Bloede’s Dam was a hydroelectric dam on the Patapsco River in Maryland. It was the first known instance of a submerged hydroelectric plant, where the power plant was actually housed under the spillway. Built in 1906, by Dresden-born Victor Gustav Bloede (1849-1937) who arrived in the U.S. in July of 1850. It is also recognized as one of the earliest dams constructed of reinforced concrete. This area is now part of Patapsco Valley State Park Avalon Area.

Bloede’s family settled in Brooklyn, New York, where his parents hosted a salon, which attracted such 19th-century figures as Thomas Bailey Aldrich. Victor received the groundwork of his education in public school and by the age of 12 he began to support himself by working as an office boy and earned the means to pursue his studies. While working by day he studied at night at the Cooper Institute (more properly known as Cooper Union) in New York City, where he was mentored by Peter Cooper.

In 1868, Bloede secured a position at Chemical Works, a small chemical company in Brooklyn, New York, along the Gowanus creek canal. He began to study chemical manufacturing and pharmaceutical preparations, and in 1873, he moved to Pomeroy, Ohio, the center of salt manufacturing along the Ohio River, and eventually bough his own company. he became a successful entrepreneur and took an interest in power generation.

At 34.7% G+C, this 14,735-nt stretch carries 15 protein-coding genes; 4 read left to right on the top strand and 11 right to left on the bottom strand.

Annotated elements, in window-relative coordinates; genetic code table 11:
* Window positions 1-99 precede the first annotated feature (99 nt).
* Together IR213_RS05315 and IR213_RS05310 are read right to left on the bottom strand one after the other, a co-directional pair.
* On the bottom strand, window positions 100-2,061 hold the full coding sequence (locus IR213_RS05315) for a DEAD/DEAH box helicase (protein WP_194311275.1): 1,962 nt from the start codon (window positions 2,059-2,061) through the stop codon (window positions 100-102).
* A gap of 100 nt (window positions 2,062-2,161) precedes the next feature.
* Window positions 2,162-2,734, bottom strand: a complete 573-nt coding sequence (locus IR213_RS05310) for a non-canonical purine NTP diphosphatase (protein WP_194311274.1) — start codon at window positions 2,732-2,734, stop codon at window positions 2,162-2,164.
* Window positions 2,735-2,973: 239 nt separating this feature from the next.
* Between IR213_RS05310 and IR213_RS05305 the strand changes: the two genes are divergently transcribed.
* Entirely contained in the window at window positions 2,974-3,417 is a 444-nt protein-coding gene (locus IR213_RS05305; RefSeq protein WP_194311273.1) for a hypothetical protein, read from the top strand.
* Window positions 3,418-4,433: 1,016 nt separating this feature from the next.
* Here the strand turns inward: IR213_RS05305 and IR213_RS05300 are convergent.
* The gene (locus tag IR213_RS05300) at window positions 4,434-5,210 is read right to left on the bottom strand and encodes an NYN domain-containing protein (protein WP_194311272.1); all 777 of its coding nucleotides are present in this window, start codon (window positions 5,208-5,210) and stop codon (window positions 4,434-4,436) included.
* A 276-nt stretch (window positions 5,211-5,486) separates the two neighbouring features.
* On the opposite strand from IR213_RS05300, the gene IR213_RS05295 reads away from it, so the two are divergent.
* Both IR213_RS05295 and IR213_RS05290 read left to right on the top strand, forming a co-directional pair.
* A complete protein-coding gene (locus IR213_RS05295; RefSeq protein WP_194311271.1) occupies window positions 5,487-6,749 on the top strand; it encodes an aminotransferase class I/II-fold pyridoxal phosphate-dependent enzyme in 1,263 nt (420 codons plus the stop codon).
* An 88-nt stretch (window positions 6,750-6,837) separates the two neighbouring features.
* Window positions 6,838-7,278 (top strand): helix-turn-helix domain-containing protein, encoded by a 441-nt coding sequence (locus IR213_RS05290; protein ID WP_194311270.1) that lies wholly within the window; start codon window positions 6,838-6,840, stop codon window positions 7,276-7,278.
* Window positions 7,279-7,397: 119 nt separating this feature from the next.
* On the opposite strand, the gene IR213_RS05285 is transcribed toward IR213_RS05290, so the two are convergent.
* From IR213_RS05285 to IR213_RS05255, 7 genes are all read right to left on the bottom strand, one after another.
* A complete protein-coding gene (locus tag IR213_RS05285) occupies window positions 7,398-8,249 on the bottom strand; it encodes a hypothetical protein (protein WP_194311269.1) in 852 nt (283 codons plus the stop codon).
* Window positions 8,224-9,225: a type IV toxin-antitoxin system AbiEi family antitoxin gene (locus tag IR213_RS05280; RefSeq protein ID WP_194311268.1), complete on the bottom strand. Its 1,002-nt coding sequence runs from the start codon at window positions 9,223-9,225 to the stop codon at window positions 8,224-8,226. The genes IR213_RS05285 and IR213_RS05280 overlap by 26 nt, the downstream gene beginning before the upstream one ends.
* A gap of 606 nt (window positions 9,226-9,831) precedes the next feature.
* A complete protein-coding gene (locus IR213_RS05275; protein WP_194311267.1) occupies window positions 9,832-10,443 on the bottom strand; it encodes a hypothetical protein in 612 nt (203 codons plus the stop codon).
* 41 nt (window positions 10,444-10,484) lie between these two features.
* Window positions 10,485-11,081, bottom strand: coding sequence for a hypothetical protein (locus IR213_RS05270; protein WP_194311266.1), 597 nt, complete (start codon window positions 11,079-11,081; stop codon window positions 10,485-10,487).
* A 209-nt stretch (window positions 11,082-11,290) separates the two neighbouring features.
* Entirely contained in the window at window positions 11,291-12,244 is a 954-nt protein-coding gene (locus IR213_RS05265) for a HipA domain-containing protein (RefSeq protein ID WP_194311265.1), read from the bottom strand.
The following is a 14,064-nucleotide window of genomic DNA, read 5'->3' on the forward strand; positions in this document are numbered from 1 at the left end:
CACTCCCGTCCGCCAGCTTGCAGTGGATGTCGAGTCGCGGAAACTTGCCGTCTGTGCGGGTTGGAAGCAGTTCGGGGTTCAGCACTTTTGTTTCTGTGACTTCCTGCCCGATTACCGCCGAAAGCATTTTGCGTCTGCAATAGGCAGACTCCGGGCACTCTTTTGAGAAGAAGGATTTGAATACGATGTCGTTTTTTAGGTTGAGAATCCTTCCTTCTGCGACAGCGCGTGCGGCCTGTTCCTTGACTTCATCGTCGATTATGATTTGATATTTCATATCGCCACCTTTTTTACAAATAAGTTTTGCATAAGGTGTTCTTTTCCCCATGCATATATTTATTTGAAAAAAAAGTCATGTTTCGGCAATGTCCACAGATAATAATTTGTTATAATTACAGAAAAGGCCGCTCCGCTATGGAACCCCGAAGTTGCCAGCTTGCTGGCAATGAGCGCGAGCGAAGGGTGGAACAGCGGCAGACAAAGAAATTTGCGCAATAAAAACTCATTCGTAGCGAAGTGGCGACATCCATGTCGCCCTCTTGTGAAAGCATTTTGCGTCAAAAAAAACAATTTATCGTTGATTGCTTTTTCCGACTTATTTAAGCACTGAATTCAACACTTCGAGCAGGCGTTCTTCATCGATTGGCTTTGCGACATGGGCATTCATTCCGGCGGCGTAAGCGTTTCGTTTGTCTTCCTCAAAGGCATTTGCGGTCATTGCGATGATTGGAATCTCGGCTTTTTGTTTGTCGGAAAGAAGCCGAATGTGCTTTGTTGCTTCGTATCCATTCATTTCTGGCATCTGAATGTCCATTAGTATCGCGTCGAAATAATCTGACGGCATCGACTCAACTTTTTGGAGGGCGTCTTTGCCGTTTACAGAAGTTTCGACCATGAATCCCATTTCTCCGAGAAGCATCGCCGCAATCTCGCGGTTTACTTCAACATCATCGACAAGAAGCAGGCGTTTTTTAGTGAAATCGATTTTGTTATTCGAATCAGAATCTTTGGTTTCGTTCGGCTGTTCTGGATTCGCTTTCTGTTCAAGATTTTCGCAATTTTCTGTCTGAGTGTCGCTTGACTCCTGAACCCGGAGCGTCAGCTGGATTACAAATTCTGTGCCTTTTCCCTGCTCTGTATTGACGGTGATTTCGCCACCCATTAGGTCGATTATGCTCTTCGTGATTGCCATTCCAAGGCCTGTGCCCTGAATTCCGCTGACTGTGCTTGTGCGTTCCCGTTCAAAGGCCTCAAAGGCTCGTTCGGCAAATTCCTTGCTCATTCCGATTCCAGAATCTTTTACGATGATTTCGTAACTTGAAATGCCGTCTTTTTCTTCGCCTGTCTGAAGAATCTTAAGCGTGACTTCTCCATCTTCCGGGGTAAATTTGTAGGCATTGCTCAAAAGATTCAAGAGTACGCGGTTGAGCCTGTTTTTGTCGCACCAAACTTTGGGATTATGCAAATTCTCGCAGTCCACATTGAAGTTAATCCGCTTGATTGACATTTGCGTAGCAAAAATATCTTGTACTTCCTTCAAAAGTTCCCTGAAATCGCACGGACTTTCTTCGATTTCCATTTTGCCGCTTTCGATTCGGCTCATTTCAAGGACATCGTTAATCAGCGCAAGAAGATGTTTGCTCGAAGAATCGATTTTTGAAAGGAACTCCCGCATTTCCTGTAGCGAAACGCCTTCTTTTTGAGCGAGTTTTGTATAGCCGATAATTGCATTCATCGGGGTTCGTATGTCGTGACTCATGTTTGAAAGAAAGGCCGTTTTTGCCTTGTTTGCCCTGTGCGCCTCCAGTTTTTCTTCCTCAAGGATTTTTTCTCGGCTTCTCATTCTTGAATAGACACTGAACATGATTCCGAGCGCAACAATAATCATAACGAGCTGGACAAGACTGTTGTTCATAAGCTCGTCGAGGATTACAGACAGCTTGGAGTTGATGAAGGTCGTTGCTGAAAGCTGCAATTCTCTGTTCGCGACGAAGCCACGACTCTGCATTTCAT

In 1906, Bloede organized the Avalon Water Works and the Patapsco Electric & Manufacturing Co. He financed the construction and also oversaw its progress. The dam itself was 220 feet (67 m) long, 40 feet (12 m) wide at the base and had a drop of 26.5 feet (8.1 m). It was an Ambursen Hydraulic Construction Company (Boston type) reinforced concrete slab and buttress dam. The power plant technology and equipment were state of the art when it went into operation in 1907, with 34-inch Poole & Hunt Leffel Wheels and two 30-inch 500 hp horizontal Samson Turbines capable of an electromotive force of 11,000 volts. The remains of the dam were removed in 2019.

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